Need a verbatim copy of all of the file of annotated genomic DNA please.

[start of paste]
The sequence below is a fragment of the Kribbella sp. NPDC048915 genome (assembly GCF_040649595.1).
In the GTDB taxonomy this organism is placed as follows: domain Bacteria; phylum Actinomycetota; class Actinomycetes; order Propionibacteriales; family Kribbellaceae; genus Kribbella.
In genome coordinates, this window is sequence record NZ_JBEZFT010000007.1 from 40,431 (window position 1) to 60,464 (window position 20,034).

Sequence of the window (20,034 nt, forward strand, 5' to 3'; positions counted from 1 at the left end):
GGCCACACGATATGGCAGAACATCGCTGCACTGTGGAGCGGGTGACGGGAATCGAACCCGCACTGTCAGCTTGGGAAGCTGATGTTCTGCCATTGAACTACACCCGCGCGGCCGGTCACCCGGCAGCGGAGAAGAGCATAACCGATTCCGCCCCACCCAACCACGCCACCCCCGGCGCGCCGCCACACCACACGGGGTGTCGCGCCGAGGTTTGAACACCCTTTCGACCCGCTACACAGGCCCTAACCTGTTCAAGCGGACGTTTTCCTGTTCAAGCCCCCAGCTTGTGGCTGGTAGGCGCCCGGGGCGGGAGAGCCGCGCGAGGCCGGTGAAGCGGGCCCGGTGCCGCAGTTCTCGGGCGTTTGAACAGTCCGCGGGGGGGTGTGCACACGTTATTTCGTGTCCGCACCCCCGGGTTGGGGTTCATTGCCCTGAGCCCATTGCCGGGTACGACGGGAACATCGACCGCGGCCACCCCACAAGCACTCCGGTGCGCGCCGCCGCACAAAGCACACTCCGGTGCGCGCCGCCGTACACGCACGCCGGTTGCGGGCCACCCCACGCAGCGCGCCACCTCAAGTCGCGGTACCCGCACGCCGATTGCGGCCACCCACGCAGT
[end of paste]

The sequence below is a fragment of the Kribbella sp. NPDC048915 genome (assembly GCF_040649595.1).
In the GTDB taxonomy this organism is placed as follows: domain Bacteria; phylum Actinomycetota; class Actinomycetes; order Propionibacteriales; family Kribbellaceae; genus Kribbella.
In genome coordinates, this window is sequence record NZ_JBEZFT010000007.1 from 40,431 (window position 1) to 60,464 (window position 20,034).

Sequence of the window (20,034 nt, forward strand, 5' to 3'; positions counted from 1 at the left end):
GGCCACACGATATGGCAGAACATCGCTGCACTGTGGAGCGGGTGACGGGAATCGAACCCGCACTGTCAGCTTGGGAAGCTGATGTTCTGCCATTGAACTACACCCGCGCGGCCGGTCACCCGGCAGCGGAGAAGAGCATAACCGATTCCGCCCCACCCAACCACGCCACCCCCGGCGCGCCGCCACACCACACGGGGTGTCGCGCCGAGGTTTGAACACCCTTTCGACCCGCTACACAGGCCCTAACCTGTTCAAGCGGACGTTTTCCTGTTCAAGCCCCCAGCTTGTGGCTGGTAGGCGCCCGGGGCGGGAGAGCCGCGCGAGGCCGGTGAAGCGGGCCCGGTGCCGCAGTTCTCGGGCGTTTGAACAGTCCGCGGGGGGGTGTGCACACGTTATTTCGTGTCCGCACCCCCGGGTTGGGGTTCATTGCCCTGAGCCCATTGCCGGGTACGACGGGAACATCGACCGCGGCCACCCCACAAGCACTCCGGTGCGCGCCGCCGCACAAAGCACACTCCGGTGCGCGCCGCCGTACACGCACGCCGGTTGCGGGCCACCCCACGCAGCGCGCCACCTCAAGTCGCGGTACCCGCACGCCGATTGCGGCCACCCACGCAGT